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  1. #1
    Join Date
    Feb 2007
    Location
    Atlanta, GA
    Posts
    79

    PHP parseing video files

    I'm building a website where people can upload videos for Multi-Editor Projects (or MEP). what I want the site to be capable of performing is that it can read an uploaded video and parse the video's Header Information so that I can store that information into a database. it would also allow me to automatically check a video to see if it meets the required specifications.

    most MEPs have strict rules such that submitted videos must meet:
    • a specific frame resolution
    • FPS
    • time limitations
    • file size
    • a small list of accepted codecs.


    what I want PHP to be able to do is that once a submitter uploads a video, PHP can can read the header information of the file and automatically determine whether an uploaded video meets the requirements.

    I've made a function that can read the Header information of an AVI file as shown below:

    Code:
    <?php
    // a very big thanks to these websites as they are a big help in getting me to parse an avi file:
    //http://www.fastgraph.com/help/avi_header_format.html
    //http://www.alexander-noe.com/video/documentation/avi.pdf
    // and of course www.php.net
    
    function AVIHandle ($file)
    {
      if(file_exists($file))
      {
        if(strtolower(substr($file,-3))=='avi')
        {
          $handle = fopen($file, "r");
          $contents = fread($handle, filesize($file));
          // the header information resides in the first 88 bytes of the an avi file.
          // the first 32 bytes are not part of the header so in actuality, the header is 56 bytes, 32 bytes into the file.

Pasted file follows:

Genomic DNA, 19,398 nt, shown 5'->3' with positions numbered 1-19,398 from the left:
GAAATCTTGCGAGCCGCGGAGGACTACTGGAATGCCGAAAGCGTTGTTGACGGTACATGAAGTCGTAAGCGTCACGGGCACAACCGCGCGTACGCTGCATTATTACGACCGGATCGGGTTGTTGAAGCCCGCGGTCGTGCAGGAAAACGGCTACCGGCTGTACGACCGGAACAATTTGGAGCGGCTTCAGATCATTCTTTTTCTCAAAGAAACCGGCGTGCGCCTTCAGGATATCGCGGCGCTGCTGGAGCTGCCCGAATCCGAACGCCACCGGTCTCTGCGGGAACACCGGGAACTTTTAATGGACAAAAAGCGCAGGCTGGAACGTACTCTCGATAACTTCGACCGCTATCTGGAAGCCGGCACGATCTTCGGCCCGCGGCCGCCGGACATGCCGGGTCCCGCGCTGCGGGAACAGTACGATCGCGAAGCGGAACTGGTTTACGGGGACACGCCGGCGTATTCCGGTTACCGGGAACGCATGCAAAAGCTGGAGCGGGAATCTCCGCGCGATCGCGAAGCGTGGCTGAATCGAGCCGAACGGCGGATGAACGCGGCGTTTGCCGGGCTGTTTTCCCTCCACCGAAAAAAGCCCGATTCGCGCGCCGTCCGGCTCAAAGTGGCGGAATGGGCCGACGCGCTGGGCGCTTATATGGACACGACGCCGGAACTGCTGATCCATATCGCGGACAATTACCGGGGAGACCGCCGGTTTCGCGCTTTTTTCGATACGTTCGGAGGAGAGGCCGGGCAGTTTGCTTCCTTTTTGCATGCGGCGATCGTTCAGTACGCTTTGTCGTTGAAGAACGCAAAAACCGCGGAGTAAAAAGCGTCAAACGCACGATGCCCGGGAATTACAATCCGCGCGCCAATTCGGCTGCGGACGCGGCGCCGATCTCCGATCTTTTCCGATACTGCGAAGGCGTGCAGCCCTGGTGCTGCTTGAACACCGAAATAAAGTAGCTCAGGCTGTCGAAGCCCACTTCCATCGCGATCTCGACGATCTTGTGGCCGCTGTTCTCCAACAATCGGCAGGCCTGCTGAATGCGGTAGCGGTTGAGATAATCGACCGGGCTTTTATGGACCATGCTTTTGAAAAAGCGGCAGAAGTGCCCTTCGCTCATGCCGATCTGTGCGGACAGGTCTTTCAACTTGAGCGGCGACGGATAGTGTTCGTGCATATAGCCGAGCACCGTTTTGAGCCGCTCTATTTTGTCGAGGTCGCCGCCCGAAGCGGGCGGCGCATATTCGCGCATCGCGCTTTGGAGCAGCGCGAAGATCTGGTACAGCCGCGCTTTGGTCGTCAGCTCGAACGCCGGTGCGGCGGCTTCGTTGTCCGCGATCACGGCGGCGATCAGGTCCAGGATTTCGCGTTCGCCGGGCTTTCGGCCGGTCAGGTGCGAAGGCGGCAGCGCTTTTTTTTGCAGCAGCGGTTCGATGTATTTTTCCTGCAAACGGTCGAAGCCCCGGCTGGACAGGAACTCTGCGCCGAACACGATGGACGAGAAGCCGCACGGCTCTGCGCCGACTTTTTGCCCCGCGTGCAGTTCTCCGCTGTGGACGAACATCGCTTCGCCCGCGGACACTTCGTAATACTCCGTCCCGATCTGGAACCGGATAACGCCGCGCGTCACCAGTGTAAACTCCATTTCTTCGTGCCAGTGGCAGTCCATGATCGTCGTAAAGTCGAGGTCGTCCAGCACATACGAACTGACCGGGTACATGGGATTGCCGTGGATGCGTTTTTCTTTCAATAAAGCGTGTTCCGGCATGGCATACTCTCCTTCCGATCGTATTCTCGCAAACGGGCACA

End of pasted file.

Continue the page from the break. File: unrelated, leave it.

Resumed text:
// you might notice that I'm still reading the entire file instead of the first 88 bytes. thats because the Codec
          // information resides further in the file, not in the header
          fclose($handle);
          // now chop off the first 32 bytes  and all the bytes  after the 56th so that I only have the header information
          $header=substr($contents,32,56);  
    
    
    
          $fps=            unpack("l",substr($header,0,4)); 
          //fps is a misnomer, this is actually the delay between frames in microseconds
          $fps[1]=(1000000/$fps[1]);
          //also note that this will produce a relatively accurate fps. I later plan to add in a script that will compare the 
          //project's listed fps and the vids fps to be true if the numbers are within a floating threashold
    
          $frames=         unpack("l",substr($header,16,4));
          // number of video frames
          $secondsLength = $frames[1]/$fps[1];
          $length= date("i:s",$secondsLength);
          // this is the caluated length of a video in min:sec
    
          $width=          unpack("i",(substr($header,32,4)));
          $height=         unpack("i",(substr($header,36,4)));
          // the Video's resolution
    
          //right now the function is just outputting the information to the webpage. When the function is finished
          // I'll have the information returned in an array.
    
          echo "file name: $file<br />
          File size:".filesize($file)."<br />
          fps:$fps[1]<br />
          frames:$frames[1]<br />
          length:$length <br />
          width:$width[1]<br />
          height:$height[1]<br />";
          
    
          //determine codec information from the streams
          $streams=substr($contents,88);
          //since the fcctype (referenced from page 11 of the pdf link listed at the top of this php file) turns out to be in ASCII,
          // I can do a simple search to find the vids stream without needing to unpack. when I find it I know the next 4
          // characters, which are also ASCII will be the video's FourCC.